Outside Omega’s castle the sky was a purplish blue, which stretched over sloping fields of yellow flowers. It was beautiful, and it was calm. It was the kind of place you might not mind being trapped in.
Together the Doctor and Omega walked through a field, the waving flowers coming up past their ankles.
“Even my domain hears stories of the Doctor,” Omega said. “How you faced the devil and fought down gods. And now you come to me about something as slight as an Ergon.”
“You don’t have to speak like that,” said the Doctor. “There’s enough flowers round here without them getting stuck in your language.”
“You’re prevaricating,” said Omega.
“Maybe,” said the Doctor.
“Avoiding what I was saying,” said Omega. “In plain language.”
The Doctor sighed.
“What I’m facing isn’t nothing,” she said. “The Ergon you made was a sad old thing. But mine’s a bit more high tech.”
Omega scoffed. “My Ergon had its merits,” he said. “It did cross into the world of matter. And it did know to follow my orders.”
“Yeah,” said the Doctor. “You’re definitely up on me there. I’ve no clue what mine’s getting up to. I’ve no control.”
The flowers wafting by them were silent, gentle. beside them were. This was a place where it was hard to run from things, even if you happened to be very good at it.
“It’s like it’s taunting me,” the Doctor went on. “Drew a great big question mark on its chest. Don’t know what it meant by that. Not really. If anything it’s answers that’re bothering me now.”
Her hands were in her pockets. She was looking at the ground. She looked over to Omega like she was making an apology.
“The Child,” she said. “It’s a lot to take in.”
Omega looked at her sympathetically, though the Doctor wasn’t able to meet his eyes.
“It’s the feeling of it,” he said. “Isn’t it? Relieving the memory of your pain. I wish I could say that it fades.”
The Doctor shook her head, dismissing him only slightly.
“There is wonder in it,” she said. “So many hidden lives. I’m more than I ever thought I was– but that’s not what I keep coming back to.”
“Of course not,” said Omega, squinting at the sky. “That isn’t the person you are.”
The Doctor snorted. “That’s rude!” she said. “You’ve only just met this me.”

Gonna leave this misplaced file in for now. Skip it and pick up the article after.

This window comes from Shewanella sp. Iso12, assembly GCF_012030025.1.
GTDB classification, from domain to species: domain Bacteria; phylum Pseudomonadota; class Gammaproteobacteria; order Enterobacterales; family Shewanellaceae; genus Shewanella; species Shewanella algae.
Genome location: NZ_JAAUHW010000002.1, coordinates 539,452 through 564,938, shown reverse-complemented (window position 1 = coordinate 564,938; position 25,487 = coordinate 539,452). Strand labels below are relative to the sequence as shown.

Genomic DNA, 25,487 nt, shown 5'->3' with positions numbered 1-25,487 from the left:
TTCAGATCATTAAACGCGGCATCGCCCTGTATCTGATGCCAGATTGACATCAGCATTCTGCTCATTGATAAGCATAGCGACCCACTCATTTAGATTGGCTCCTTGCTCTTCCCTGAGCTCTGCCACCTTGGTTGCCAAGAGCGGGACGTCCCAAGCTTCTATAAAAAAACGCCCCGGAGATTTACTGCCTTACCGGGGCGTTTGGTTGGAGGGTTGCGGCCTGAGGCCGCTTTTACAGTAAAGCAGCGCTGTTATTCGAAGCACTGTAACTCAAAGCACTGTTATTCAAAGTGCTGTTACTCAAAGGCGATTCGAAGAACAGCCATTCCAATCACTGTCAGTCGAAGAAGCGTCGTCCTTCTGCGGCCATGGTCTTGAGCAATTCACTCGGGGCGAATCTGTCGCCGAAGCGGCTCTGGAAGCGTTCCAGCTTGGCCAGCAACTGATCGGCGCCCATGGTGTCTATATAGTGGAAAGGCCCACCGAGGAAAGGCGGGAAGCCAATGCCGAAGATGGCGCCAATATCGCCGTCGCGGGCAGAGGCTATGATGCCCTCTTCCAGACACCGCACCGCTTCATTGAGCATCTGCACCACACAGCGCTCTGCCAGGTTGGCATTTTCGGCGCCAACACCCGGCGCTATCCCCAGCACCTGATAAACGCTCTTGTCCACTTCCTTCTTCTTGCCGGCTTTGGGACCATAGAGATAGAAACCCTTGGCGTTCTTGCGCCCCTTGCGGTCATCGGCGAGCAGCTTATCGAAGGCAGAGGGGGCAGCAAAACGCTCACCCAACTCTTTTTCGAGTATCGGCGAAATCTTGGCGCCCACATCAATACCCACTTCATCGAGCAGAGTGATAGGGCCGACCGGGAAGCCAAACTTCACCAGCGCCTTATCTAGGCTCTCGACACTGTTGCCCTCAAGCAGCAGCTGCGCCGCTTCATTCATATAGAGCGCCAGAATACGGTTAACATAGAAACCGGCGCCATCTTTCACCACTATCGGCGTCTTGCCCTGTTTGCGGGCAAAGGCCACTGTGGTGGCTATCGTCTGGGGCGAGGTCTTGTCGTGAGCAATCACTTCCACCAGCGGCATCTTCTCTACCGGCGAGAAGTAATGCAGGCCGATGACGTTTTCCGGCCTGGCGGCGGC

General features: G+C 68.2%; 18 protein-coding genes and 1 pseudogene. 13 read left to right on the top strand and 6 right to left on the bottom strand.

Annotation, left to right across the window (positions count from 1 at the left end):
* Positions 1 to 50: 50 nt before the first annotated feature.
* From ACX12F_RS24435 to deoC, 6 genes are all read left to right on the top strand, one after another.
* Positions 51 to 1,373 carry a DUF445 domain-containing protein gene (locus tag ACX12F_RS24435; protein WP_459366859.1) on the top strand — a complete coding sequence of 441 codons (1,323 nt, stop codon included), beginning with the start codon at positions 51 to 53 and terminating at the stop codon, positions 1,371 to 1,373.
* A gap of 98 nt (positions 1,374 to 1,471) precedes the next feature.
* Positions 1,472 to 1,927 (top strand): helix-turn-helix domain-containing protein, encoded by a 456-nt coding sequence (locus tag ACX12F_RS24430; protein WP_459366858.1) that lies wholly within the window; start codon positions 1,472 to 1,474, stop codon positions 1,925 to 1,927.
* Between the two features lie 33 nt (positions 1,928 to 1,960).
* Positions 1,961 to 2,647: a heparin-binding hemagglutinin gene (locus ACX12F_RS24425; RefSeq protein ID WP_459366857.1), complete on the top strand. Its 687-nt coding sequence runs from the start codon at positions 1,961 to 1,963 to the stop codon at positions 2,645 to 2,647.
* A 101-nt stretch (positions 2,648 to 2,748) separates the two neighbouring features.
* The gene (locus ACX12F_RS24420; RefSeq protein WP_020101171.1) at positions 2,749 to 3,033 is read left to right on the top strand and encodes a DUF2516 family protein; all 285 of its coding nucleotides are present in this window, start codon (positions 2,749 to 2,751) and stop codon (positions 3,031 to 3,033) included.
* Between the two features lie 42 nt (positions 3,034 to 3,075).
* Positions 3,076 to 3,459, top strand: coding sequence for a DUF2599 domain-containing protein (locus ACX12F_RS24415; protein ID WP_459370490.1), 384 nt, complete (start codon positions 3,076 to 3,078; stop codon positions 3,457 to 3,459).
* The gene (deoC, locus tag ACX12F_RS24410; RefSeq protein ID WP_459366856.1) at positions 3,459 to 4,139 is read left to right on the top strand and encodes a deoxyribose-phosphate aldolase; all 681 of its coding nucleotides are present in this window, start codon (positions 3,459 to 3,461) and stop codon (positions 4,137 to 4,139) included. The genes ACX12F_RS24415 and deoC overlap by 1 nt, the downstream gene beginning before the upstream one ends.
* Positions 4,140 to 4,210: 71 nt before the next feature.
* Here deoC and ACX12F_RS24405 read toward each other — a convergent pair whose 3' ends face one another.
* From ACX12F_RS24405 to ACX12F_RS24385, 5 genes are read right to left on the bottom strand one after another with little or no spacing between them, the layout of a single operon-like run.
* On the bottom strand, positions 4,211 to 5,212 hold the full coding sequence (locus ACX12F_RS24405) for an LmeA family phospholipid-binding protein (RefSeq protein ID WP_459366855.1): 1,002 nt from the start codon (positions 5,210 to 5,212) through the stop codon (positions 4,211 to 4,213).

Omega smiled at her, and this time she did meet his eyes.
“Perhaps,” he said. “But I do know what it is to wear a mask.”
The Doctor didn’t respond to that at all. Perhaps the millions of people she’d once been would have had a clever retort; a witty reply. But not at this time; not in this body. She did what she always did when people got too close to the truth. She shut down.
“Don’t worry,” said Omega gently. “I know that you’ve buried it deep.”
“Then how could you tell?” said the Doctor.
“Your coat,” said Omega. “It’s the colour of the sky on Yaz’s world. A clever touch! The sky is… so bright, and wide. Full of freedom. But behind it is a void. Darkness spread much deeper than imagining. Only those like us would see it for what it is.”
The Doctor now looked even more uncomfortable, somehow.
“My life wasn’t what I thought it was,” she said. “And neither was yours, was it? The universe as we thought it was… it isn’t there.”
“The Time Lords are dead,” said Omega.
“Yeah,” said the Doctor. “And they were never my people at all.”
The Doctor smiled very slightly, though something else was in her eyes.
“I think Yaz really believed I’d forgotten about the virus,” she said, eventually.
Omega frowned. “What virus?” he said.
She was quiet for a moment: pale blue under yellow flowers, a gentle wind against her hair. If you couldn’t see her expression, she might almost have looked serene.
“Yaz’s people,” the Doctor said. “I carry them with me. Like they’re family; maybe the only one I’ve had. And you have to keep family safe. And if you know… that there’s something difficult coming, something that’d break the best of us”–
“Optimism and knowledge,” she said. “It can be hard to marry the two. I worry… that I’ve let her down. Like all of them.”
“Your friends?” said Omega.
“Humans,” said the Doctor.
Omega snorted. “And clearly that makes you angry,” he said.
“We’re not that different, Omega,” the Doctor said. “Not in the end. Trying to save children. Not knowing if we could succeed.”
Omega’s eyes narrowed very slightly. He looked back disbelievingly, like he’d been slapped.
“Of course,” he said. “The fate of a species that isn’t even yours would make someone angrier than being trapped alone for billions of years.”
The Doctor scoffed. “You know I didn’t mean it like that,” she said.
Omega’s voice had risen very slightly. “You do know that not everything in the world has to be a parallel to your own obsessions”–
He stopped himself, and threw up his hands.
“But I won’t go down that road,” he said. “The Omega you knew is gone. It’ll take more than that to bring him back.”
The Doctor looked back at him unconvinced.
Unseen by them both, tiny flecks of red appeared in the sky above.